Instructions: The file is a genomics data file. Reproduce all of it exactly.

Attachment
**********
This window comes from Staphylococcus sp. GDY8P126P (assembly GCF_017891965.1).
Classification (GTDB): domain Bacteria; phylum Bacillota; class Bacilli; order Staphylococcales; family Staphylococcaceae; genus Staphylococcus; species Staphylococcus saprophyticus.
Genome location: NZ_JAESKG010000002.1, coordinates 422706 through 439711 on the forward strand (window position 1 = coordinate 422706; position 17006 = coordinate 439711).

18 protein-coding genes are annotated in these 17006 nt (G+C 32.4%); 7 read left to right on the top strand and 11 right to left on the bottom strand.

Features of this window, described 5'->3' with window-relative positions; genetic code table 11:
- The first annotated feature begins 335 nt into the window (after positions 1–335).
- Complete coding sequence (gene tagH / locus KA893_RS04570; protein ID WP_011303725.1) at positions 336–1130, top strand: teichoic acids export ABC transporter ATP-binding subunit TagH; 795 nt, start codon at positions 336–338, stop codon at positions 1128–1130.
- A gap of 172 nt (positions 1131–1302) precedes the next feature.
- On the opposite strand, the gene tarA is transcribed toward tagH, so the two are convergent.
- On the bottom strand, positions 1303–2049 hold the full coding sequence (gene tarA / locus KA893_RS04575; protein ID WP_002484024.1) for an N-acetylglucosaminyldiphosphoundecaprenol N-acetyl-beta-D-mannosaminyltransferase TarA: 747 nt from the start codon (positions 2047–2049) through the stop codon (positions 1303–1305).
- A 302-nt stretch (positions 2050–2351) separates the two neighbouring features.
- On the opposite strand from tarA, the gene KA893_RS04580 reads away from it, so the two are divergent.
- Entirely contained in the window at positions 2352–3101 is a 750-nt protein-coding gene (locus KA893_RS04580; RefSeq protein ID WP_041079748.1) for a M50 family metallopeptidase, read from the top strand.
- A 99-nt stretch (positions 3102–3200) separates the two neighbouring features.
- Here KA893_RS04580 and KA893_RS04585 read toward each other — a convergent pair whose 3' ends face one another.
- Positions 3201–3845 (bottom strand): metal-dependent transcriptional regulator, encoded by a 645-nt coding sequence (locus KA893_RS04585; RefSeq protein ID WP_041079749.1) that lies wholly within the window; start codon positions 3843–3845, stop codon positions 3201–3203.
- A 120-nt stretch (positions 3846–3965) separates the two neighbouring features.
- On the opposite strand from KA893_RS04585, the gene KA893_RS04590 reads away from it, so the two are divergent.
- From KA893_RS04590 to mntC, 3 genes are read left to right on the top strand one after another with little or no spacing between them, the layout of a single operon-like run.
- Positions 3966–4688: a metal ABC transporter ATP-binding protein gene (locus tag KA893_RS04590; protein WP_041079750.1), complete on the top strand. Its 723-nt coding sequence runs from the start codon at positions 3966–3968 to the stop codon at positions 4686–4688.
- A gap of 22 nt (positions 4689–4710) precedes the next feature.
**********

This window comes from Staphylococcus sp. GDY8P126P (assembly GCF_017891965.1).
Classification (GTDB): domain Bacteria; phylum Bacillota; class Bacilli; order Staphylococcales; family Staphylococcaceae; genus Staphylococcus; species Staphylococcus saprophyticus.
Genome location: NZ_JAESKG010000002.1, coordinates 422706 through 439711 on the forward strand (window position 1 = coordinate 422706; position 17006 = coordinate 439711).

18 protein-coding genes are annotated in these 17006 nt (G+C 32.4%); 7 read left to right on the top strand and 11 right to left on the bottom strand.

Features of this window, described 5'->3' with window-relative positions; genetic code table 11:
- The first annotated feature begins 335 nt into the window (after positions 1–335).
- Complete coding sequence (gene tagH / locus KA893_RS04570; protein ID WP_011303725.1) at positions 336–1130, top strand: teichoic acids export ABC transporter ATP-binding subunit TagH; 795 nt, start codon at positions 336–338, stop codon at positions 1128–1130.
- A gap of 172 nt (positions 1131–1302) precedes the next feature.
- On the opposite strand, the gene tarA is transcribed toward tagH, so the two are convergent.
- On the bottom strand, positions 1303–2049 hold the full coding sequence (gene tarA / locus KA893_RS04575; protein ID WP_002484024.1) for an N-acetylglucosaminyldiphosphoundecaprenol N-acetyl-beta-D-mannosaminyltransferase TarA: 747 nt from the start codon (positions 2047–2049) through the stop codon (positions 1303–1305).
- A 302-nt stretch (positions 2050–2351) separates the two neighbouring features.
- On the opposite strand from tarA, the gene KA893_RS04580 reads away from it, so the two are divergent.
- Entirely contained in the window at positions 2352–3101 is a 750-nt protein-coding gene (locus KA893_RS04580; RefSeq protein ID WP_041079748.1) for a M50 family metallopeptidase, read from the top strand.
- A 99-nt stretch (positions 3102–3200) separates the two neighbouring features.
- Here KA893_RS04580 and KA893_RS04585 read toward each other — a convergent pair whose 3' ends face one another.
- Positions 3201–3845 (bottom strand): metal-dependent transcriptional regulator, encoded by a 645-nt coding sequence (locus KA893_RS04585; RefSeq protein ID WP_041079749.1) that lies wholly within the window; start codon positions 3843–3845, stop codon positions 3201–3203.
- A 120-nt stretch (positions 3846–3965) separates the two neighbouring features.
- On the opposite strand from KA893_RS04585, the gene KA893_RS04590 reads away from it, so the two are divergent.
- From KA893_RS04590 to mntC, 3 genes are read left to right on the top strand one after another with little or no spacing between them, the layout of a single operon-like run.
- Positions 3966–4688: a metal ABC transporter ATP-binding protein gene (locus tag KA893_RS04590; protein WP_041079750.1), complete on the top strand. Its 723-nt coding sequence runs from the start codon at positions 3966–3968 to the stop codon at positions 4686–4688.
- A gap of 22 nt (positions 4689–4710) precedes the next feature.